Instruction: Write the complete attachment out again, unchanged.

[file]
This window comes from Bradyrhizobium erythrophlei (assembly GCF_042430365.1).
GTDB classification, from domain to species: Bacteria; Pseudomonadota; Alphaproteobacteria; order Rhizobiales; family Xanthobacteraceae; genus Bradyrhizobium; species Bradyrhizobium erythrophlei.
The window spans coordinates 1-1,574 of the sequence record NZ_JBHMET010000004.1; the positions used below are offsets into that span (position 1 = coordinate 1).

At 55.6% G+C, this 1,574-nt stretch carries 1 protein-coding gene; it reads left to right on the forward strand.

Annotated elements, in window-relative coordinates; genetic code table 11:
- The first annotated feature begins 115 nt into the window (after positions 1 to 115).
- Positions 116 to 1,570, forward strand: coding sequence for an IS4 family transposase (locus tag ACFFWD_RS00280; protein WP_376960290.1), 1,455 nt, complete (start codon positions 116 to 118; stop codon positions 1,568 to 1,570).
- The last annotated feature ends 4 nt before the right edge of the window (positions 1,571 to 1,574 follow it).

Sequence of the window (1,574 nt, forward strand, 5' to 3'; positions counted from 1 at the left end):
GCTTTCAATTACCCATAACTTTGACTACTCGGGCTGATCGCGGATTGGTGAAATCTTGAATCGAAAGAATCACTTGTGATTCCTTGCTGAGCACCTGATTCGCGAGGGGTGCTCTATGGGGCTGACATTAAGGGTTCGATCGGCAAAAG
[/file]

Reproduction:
This window comes from Bradyrhizobium erythrophlei (assembly GCF_042430365.1).
GTDB classification, from domain to species: Bacteria; Pseudomonadota; Alphaproteobacteria; order Rhizobiales; family Xanthobacteraceae; genus Bradyrhizobium; species Bradyrhizobium erythrophlei.
The window spans coordinates 1-1,574 of the sequence record NZ_JBHMET010000004.1; the positions used below are offsets into that span (position 1 = coordinate 1).

At 55.6% G+C, this 1,574-nt stretch carries 1 protein-coding gene; it reads left to right on the forward strand.

Annotated elements, in window-relative coordinates; genetic code table 11:
- The first annotated feature begins 115 nt into the window (after positions 1 to 115).
- Positions 116 to 1,570, forward strand: coding sequence for an IS4 family transposase (locus tag ACFFWD_RS00280; protein WP_376960290.1), 1,455 nt, complete (start codon positions 116 to 118; stop codon positions 1,568 to 1,570).
- The last annotated feature ends 4 nt before the right edge of the window (positions 1,571 to 1,574 follow it).

Sequence of the window (1,574 nt, forward strand, 5' to 3'; positions counted from 1 at the left end):
GCTTTCAATTACCCATAACTTTGACTACTCGGGCTGATCGCGGATTGGTGAAATCTTGAATCGAAAGAATCACTTGTGATTCCTTGCTGAGCACCTGATTCGCGAGGGGTGCTCTATGGGGCTGACATTAAGGGTTCGATCGGCAAAAG